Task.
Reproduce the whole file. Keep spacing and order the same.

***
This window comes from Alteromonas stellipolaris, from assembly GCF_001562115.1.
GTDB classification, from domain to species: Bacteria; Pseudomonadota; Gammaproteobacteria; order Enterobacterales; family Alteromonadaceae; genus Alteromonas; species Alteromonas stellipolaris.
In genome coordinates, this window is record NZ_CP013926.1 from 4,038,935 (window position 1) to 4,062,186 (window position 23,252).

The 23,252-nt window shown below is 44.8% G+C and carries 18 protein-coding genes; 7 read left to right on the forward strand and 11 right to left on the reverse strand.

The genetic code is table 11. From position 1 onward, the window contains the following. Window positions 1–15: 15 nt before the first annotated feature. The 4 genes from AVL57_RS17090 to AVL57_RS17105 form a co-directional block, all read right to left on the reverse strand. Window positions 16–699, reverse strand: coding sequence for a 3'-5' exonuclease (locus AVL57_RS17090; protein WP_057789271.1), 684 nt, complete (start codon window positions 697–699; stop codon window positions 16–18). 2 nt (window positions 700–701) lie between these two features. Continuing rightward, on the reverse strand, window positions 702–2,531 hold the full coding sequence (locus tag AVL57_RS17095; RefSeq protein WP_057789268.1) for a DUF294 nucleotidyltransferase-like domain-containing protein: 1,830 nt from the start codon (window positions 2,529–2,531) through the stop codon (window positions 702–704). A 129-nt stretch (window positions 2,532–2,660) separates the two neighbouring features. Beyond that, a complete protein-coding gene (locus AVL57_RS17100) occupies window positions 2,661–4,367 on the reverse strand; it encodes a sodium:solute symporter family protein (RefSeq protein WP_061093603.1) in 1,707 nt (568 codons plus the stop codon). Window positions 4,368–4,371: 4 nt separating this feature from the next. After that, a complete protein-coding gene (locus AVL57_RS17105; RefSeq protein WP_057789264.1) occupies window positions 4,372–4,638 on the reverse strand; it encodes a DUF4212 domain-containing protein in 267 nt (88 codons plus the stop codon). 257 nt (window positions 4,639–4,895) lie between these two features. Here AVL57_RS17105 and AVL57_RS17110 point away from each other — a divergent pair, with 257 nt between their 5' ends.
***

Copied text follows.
This window comes from Alteromonas stellipolaris, from assembly GCF_001562115.1.
GTDB classification, from domain to species: Bacteria; Pseudomonadota; Gammaproteobacteria; order Enterobacterales; family Alteromonadaceae; genus Alteromonas; species Alteromonas stellipolaris.
In genome coordinates, this window is record NZ_CP013926.1 from 4,038,935 (window position 1) to 4,062,186 (window position 23,252).

The 23,252-nt window shown below is 44.8% G+C and carries 18 protein-coding genes; 7 read left to right on the forward strand and 11 right to left on the reverse strand.

The genetic code is table 11. From position 1 onward, the window contains the following. Window positions 1–15: 15 nt before the first annotated feature. The 4 genes from AVL57_RS17090 to AVL57_RS17105 form a co-directional block, all read right to left on the reverse strand. Window positions 16–699, reverse strand: coding sequence for a 3'-5' exonuclease (locus AVL57_RS17090; protein WP_057789271.1), 684 nt, complete (start codon window positions 697–699; stop codon window positions 16–18). 2 nt (window positions 700–701) lie between these two features. Continuing rightward, on the reverse strand, window positions 702–2,531 hold the full coding sequence (locus tag AVL57_RS17095; RefSeq protein WP_057789268.1) for a DUF294 nucleotidyltransferase-like domain-containing protein: 1,830 nt from the start codon (window positions 2,529–2,531) through the stop codon (window positions 702–704). A 129-nt stretch (window positions 2,532–2,660) separates the two neighbouring features. Beyond that, a complete protein-coding gene (locus AVL57_RS17100) occupies window positions 2,661–4,367 on the reverse strand; it encodes a sodium:solute symporter family protein (RefSeq protein WP_061093603.1) in 1,707 nt (568 codons plus the stop codon). Window positions 4,368–4,371: 4 nt separating this feature from the next. After that, a complete protein-coding gene (locus AVL57_RS17105; RefSeq protein WP_057789264.1) occupies window positions 4,372–4,638 on the reverse strand; it encodes a DUF4212 domain-containing protein in 267 nt (88 codons plus the stop codon). 257 nt (window positions 4,639–4,895) lie between these two features. Here AVL57_RS17105 and AVL57_RS17110 point away from each other — a divergent pair, with 257 nt between their 5' ends.